For many families, the summer of 2021 might be the beginning of a return to normal. Instead of being stuck at home, kids can finally return to camps, sports leagues, and all their usual summer activities.
But as the number of COVID-19 cases decreases and more communities begin to reopen, parents are facing a new dilemma: how do they know which activities are safe for their kids to resume? Dr. Anita Juvvadi, a pediatrician at Juvvadi Pediatrics with Stanford Children's Health, said she's already getting questions from concerned parents about how to navigate a half-vaccinated society.
Overall, Dr. Juvvadi said she recommends getting children back into safe, outdoor activities with their peers as soon as possible. Childhood is a crucial time for building social connections — something that just isn't the same over a computer screen. Dr. Juvvadi also said she has noticed that more children have developed vitamin D deficiencies during the pandemic. "We want the stimulation, we want the exercise, we want the sun exposure," she said. "So much of their socialization has been limited. We don't want to lose any more time."
In general, Dr. Juvvadi said parents should feel comfortable sending their children to outdoor activities this summer. Outdoor sports like soccer, tennis, lacrosse, and basketball are all great choices. Dr. Juvvadi also said both outdoor and indoor swimming pools are safe, as long as the number of swimmers in the pool at the same time is limited.
Indoor activities can be a bit trickier, but that doesn't mean they're off limits. As long as there is consistent mask wearing and good air circulation, Dr. Juvvadi said she feels comfortable with indoor playdates or group activities. However, Dr. Juvvadi said she recommends limiting indoor get-togethers to a short time period. "If we're going to have them spend more than three or four hours together, there is likely to be a snack break in between where the masks come off," she explained. Having a hard time convincing your child to go for a masked activity? Dr. Juvvadi suggested offering them a choice of a few low-risk options, so they feel like they're in control.
What about summer camps? "Go for it," Dr. Juvvadi said. Both day camps and overnight camps are very safe, so long as they're following the CDC guidelines. At day camps, kids spend most of the day outside; overnight camps require negative COVID-19 tests upon arrival, then keep campers in small social bubbles. "As long as everybody's tested, overnight camps should be completely safe," she said.
Dr. Juvvadi even recommended that families start taking vacations again this summer. Though she still cautioned parents to avoid air travel if possible, Dr. Juvvadi encouraged families to take road trips to nearby destinations for some quality family time. Getting away from the same four walls you've been staring at for more than a year can be incredibly beneficial for parents and kids alike. "We want these families to spend time with each other doing fun activities and not be restricted to the home classroom," she said. "We've always had our home as our safe place, where we come home from work or we come home from school, but that's been converted into a classroom or into a work environment."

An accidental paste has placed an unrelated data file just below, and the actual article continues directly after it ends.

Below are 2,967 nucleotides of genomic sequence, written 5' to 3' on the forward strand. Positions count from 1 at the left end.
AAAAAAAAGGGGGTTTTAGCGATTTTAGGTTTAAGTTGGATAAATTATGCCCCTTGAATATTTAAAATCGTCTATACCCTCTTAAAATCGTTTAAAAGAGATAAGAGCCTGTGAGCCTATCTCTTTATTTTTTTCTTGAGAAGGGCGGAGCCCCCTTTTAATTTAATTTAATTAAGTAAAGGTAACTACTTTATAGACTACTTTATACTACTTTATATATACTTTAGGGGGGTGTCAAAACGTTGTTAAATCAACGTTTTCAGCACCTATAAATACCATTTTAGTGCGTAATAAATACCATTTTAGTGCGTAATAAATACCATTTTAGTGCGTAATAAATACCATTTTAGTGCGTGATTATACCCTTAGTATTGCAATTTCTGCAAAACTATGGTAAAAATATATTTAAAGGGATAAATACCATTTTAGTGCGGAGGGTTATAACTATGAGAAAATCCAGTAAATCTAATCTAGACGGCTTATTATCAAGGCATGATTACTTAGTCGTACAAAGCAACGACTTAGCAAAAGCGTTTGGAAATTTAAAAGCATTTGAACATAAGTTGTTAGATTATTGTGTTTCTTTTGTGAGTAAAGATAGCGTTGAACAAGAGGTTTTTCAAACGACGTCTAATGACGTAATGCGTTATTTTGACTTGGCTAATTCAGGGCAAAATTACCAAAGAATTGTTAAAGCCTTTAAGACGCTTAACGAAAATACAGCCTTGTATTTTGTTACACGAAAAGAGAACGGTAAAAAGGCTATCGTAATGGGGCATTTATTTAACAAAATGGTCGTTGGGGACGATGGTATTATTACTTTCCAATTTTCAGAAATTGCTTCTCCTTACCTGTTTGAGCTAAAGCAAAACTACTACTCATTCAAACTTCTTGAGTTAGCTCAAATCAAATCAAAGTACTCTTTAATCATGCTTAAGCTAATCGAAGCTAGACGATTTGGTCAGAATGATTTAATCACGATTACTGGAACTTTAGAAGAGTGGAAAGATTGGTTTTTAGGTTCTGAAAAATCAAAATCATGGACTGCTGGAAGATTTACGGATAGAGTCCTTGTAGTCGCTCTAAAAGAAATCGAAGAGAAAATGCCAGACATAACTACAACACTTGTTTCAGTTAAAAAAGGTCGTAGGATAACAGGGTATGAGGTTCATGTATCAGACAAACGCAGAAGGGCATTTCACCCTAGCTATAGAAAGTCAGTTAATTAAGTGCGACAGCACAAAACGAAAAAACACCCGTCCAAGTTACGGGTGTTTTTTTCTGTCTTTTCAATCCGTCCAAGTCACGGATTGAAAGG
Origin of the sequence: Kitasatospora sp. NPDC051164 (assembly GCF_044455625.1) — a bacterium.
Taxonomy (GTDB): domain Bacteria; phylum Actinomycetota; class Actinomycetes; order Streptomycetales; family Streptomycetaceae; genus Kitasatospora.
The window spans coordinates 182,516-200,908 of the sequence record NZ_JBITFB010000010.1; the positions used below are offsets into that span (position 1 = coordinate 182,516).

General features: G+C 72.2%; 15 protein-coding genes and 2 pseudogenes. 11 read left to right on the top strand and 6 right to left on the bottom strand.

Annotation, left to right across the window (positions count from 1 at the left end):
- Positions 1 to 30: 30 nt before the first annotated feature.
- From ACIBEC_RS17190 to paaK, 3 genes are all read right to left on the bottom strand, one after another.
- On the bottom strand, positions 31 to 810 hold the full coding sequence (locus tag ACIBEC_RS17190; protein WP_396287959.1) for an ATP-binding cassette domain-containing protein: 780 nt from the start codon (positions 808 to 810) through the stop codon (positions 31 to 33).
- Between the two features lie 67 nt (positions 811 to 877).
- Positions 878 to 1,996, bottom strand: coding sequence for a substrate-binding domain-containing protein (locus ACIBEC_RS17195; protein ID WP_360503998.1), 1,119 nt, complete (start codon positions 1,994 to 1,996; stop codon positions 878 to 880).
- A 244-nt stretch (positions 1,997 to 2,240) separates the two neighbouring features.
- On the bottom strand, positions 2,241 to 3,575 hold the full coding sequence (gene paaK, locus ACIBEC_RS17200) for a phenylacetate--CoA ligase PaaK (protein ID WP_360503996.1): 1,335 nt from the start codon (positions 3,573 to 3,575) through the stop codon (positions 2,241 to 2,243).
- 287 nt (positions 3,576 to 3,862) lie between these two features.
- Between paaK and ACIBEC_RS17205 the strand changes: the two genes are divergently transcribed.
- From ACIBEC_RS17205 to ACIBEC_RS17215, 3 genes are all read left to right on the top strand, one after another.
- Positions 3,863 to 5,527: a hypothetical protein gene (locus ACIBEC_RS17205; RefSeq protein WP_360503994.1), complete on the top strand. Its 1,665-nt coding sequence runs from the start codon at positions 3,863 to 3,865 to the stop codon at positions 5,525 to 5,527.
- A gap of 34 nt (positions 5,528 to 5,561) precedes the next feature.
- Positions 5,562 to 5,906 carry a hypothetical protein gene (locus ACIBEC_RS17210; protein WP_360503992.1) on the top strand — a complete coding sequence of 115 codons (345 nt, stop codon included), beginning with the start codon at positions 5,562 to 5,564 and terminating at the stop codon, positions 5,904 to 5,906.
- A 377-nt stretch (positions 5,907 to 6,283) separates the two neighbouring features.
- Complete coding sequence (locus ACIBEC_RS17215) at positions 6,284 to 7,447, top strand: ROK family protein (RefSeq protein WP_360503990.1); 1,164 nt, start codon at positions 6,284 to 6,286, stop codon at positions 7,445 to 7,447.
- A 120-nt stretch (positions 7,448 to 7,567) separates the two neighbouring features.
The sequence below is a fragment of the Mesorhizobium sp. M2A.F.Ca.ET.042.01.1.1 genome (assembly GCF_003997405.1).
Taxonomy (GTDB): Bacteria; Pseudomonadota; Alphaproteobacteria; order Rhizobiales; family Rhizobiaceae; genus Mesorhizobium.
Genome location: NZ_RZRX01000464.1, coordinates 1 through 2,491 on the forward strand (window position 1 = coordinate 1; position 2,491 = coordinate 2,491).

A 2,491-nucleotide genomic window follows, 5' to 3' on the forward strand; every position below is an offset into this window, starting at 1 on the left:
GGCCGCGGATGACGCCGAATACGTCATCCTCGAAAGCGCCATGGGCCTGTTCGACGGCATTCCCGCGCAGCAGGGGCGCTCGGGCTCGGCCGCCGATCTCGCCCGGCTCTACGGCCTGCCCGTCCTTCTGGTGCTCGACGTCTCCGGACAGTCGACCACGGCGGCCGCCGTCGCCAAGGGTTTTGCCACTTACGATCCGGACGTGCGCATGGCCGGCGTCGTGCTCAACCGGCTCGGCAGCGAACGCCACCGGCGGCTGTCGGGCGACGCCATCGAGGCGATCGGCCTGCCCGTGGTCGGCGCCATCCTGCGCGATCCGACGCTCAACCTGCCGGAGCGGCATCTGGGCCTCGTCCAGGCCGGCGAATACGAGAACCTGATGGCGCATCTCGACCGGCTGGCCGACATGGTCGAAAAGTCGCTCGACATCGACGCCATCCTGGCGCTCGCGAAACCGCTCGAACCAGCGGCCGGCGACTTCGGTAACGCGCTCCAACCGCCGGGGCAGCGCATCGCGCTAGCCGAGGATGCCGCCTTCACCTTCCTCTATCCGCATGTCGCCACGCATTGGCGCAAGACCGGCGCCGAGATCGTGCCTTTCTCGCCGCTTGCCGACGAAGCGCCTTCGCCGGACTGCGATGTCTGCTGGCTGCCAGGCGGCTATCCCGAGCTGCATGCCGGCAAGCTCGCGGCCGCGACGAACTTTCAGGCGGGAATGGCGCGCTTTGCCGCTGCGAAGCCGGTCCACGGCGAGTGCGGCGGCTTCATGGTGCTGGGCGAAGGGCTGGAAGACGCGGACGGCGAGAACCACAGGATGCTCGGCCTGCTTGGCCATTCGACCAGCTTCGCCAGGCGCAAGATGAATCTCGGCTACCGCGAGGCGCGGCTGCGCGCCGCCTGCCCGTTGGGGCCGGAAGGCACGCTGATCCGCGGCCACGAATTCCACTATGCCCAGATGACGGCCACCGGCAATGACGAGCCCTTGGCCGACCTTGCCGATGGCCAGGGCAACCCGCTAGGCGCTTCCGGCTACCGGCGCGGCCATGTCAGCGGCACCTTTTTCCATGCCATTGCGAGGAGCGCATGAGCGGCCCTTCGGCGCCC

Of course, none of this means that kids can forget about wearing masks or washing their hands frequently. Dr. Juvvadi said it's important that parents reinforce the importance of staying on top of these habits, especially for younger children who may not have had to wear masks often until now. "Make sure you teach the child that mask wearing is associated with fun activities," she said. "In spite of all the loosening of precautions, we still want to make sure that the kids are wearing masks when they're in a group activity."
Continuing to talk to your children about the pandemic is also key, Dr. Juvvadi said. "The biggest thing is talking to the children in an age-appropriate way so that they understand that, yes, you still need to wear masks to prevent infections, but also not going overboard with giving them too much information and making them overly paranoid," she said. Dr. Juvvadi also recommended that parents talk to their children about COVID-19 vaccines, even if they're not yet eligible to get one. She suggested reminding children about other routine vaccinations they might have received, like chicken pox or tetanus, and framing the COVID-19 vaccines as the key to ending the pandemic.
Navigating this constantly changing environment isn't easy, so Dr. Juvvadi encouraged parents to reach out to their pediatrician with any questions they might have. In particular, she said parents should contact their child's doctor right away if they notice any developmental delays in their children, if their children are so anxious they don't want to return to in-person activities, or if they're concerned their children might have an eating disorder. She said spending so much time on social media and video calls has made many teens and preteens even more critical of their bodies. "I'm so self critical of myself when I'm on the screen . . . If I can be like that as a grown adult, I can't imagine a teen who's just learning to be confident and be comfortable in their skin," Dr. Juvvadi said.
Most importantly, Dr. Juvvadi said she wants to encourage parents to reach out to a doctor with any questions about COVID-19. Anything from something they heard a neighbor say about vaccine side effects or a questionable article they read on social media is fair game, she said. "We want to make sure that if the parents have a question, we answer it right away rather than letting it fester," Dr. Juvvadi said.
Design: Danielle Hartley